Similarities can certainly be drawn to Glastonbury's late night Shangri-La area, though as an independent grassroots festival with no corporate or private funding, there's an additional squat/free party undercurrent apparent which certainly serves to add to the charm. This was epitomised by the size of the site crew, rumoured to be 8000 strong, housed in an area up the hill dominated by multi-coloured, decorated vans and caravans. The fact that the set up and maintenance operation required over half as many people as those actually attending the event shows the amount of effort involved in ensuring Boomtown's smooth running and artistic vision. Part of this crew also acted as 'Boomtown's Folk', a colourful bunch of insanely dressed people constantly prowling through the crowds.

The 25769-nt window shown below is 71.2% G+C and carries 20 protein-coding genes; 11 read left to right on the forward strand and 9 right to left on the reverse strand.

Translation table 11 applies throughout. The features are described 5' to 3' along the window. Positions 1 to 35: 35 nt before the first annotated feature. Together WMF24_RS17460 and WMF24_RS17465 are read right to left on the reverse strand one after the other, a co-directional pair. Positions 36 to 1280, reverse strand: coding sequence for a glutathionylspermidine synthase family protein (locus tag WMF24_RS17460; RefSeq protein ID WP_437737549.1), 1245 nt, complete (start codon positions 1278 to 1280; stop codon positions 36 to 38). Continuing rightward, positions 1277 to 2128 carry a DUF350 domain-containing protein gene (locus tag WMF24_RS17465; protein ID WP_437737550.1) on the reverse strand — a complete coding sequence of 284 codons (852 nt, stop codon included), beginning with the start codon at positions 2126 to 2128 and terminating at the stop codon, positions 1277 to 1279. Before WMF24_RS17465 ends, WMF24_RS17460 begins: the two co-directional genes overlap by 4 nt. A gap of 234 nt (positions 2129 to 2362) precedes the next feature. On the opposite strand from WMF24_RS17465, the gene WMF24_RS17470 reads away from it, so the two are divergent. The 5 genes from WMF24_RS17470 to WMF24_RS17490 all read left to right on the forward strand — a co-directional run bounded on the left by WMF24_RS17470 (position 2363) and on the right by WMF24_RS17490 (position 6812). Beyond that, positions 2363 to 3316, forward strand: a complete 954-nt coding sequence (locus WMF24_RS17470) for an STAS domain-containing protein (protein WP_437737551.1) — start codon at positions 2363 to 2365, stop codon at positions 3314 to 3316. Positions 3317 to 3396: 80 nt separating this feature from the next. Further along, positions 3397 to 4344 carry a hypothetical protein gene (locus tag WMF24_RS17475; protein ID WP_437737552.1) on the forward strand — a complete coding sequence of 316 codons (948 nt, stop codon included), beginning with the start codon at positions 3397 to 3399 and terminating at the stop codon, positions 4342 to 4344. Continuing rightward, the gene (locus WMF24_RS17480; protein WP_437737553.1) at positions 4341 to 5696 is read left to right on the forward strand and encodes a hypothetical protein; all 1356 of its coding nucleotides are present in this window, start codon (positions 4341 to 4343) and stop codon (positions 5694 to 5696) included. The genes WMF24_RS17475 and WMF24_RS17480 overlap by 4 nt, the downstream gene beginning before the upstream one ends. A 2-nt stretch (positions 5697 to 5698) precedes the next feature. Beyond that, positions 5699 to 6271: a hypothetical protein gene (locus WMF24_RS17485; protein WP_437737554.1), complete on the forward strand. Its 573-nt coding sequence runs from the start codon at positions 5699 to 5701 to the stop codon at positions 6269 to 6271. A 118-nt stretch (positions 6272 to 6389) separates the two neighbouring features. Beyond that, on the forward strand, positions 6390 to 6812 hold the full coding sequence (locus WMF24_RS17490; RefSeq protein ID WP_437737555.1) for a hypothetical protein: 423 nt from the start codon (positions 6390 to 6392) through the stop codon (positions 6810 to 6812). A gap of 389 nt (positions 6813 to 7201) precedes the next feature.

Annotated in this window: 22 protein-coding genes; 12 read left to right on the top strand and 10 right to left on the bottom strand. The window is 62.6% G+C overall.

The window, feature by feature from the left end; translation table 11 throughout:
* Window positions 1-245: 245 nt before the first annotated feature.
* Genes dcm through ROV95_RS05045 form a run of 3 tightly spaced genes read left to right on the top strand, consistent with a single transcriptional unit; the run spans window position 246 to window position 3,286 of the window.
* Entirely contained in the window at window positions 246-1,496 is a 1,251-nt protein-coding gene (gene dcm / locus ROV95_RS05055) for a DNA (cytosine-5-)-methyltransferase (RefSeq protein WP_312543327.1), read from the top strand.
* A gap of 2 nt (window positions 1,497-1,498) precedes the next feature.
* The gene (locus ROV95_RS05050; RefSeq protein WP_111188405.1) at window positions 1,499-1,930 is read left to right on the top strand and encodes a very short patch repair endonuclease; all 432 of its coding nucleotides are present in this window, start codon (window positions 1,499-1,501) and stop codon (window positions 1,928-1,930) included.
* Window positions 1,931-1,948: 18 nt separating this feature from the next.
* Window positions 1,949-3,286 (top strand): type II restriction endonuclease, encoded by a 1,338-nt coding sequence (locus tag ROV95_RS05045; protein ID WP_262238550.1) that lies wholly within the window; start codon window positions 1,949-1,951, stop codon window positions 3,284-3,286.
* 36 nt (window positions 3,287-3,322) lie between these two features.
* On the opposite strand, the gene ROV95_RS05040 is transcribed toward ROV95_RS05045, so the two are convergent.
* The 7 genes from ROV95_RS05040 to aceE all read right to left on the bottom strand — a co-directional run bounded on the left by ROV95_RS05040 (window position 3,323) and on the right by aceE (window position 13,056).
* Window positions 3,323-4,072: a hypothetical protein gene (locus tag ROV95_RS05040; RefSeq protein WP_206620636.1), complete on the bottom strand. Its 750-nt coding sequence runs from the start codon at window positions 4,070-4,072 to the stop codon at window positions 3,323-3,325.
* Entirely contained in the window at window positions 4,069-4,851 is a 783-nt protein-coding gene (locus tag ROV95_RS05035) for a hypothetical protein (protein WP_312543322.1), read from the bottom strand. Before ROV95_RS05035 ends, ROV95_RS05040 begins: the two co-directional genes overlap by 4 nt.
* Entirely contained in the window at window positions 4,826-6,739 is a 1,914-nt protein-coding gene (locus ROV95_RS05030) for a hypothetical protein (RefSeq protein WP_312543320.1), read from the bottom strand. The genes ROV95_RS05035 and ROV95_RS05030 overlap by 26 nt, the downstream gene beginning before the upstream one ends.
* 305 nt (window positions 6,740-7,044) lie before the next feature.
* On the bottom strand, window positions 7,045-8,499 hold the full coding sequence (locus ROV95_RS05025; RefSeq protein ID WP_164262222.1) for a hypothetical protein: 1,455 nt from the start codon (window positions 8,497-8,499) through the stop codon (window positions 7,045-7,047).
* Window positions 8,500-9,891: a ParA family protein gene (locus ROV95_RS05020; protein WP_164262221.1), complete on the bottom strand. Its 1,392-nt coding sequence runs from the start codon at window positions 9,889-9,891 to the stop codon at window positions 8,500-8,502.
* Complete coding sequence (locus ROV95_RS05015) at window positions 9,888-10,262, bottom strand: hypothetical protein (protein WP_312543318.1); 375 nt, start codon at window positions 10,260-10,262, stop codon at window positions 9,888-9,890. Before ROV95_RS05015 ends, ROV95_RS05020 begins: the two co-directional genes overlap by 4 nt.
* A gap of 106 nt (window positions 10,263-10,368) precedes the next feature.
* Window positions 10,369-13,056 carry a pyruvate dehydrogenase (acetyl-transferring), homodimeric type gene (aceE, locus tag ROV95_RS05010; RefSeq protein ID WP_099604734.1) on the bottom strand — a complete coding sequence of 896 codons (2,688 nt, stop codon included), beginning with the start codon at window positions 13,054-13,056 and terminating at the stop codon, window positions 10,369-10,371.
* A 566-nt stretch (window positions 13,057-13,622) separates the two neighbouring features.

The crowds flocked in from around midday on the Thursday, immediately bringing an electric atmosphere of buzzing expectation to the fields as the majority of the workers hastily applied the finishing touches to everything. As with the first day at most festivals, the main stages and arenas remained closed, leaving many of the smaller venues within the site open for exploration.
This year was Boomtown's second in its new found Hampshire countryside home. It would appear that on the strength of 2011, the organisers decided they'd found a winning location and formula for the festival, and as result really stepped up the gear. The site, to use the expression, absolutely smashed it. I was consistently impressed by uncountable new additions to the town, in particular the arrival of the mammoth Arcadia stage, a gargantuan fire-breathing structure (one-time customs and excise scanning machines melded together with jet engines).